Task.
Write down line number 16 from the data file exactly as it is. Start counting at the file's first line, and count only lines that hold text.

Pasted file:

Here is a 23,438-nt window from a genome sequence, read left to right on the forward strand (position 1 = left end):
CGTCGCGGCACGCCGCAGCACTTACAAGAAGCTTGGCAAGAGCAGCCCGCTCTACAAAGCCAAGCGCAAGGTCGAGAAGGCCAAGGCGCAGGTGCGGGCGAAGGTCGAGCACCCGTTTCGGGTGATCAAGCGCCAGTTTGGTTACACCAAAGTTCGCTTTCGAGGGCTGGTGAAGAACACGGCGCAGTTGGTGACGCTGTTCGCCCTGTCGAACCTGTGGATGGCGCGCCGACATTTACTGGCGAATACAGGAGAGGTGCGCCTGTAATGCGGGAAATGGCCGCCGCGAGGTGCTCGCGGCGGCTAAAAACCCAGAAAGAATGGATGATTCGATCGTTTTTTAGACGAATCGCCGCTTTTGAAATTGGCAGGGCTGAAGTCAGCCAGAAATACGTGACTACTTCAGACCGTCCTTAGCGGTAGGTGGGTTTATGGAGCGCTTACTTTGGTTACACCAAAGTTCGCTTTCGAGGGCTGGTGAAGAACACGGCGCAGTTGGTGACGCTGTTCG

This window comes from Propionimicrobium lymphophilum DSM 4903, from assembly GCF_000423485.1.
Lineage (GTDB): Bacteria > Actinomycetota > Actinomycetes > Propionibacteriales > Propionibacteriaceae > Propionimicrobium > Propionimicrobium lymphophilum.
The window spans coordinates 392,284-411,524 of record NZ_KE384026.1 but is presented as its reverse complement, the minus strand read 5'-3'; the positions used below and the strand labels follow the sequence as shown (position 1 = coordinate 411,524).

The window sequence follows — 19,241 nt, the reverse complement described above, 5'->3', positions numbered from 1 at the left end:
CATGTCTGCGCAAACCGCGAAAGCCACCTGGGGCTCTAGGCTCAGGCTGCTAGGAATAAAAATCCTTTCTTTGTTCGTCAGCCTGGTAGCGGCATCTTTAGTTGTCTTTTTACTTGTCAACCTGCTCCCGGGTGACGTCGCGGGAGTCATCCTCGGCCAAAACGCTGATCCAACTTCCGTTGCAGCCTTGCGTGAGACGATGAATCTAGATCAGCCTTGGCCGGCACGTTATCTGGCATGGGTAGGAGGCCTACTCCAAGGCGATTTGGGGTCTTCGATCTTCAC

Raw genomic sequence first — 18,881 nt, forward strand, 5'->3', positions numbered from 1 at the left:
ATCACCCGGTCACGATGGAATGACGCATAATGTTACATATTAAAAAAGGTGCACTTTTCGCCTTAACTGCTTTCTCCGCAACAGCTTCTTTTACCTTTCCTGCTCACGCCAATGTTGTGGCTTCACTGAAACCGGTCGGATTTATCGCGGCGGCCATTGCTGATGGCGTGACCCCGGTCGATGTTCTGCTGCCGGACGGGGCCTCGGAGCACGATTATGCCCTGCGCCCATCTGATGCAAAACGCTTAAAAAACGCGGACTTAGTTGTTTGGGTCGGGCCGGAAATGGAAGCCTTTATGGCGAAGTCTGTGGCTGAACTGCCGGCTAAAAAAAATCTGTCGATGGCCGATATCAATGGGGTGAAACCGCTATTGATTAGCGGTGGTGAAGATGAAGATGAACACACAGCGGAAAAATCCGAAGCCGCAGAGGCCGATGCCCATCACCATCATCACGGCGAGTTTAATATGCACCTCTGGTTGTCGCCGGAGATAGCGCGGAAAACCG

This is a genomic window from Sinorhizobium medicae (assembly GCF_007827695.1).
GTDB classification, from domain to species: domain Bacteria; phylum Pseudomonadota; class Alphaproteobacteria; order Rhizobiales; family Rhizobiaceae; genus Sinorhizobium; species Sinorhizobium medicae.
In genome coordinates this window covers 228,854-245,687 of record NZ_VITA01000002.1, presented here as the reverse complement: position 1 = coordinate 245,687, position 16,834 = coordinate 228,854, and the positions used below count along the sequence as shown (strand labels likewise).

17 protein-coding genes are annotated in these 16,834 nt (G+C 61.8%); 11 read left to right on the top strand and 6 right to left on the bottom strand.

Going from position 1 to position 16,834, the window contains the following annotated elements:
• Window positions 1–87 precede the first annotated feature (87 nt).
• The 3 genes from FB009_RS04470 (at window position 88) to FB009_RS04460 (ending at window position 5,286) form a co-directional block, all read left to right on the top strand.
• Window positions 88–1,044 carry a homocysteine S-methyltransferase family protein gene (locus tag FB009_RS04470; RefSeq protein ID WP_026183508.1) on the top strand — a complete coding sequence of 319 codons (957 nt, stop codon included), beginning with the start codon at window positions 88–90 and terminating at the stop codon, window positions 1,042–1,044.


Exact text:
• The 3 genes from FB009_RS04470 (at window position 88) to FB009_RS04460 (ending at window position 5,286) form a co-directional block, all read left to right on the top strand.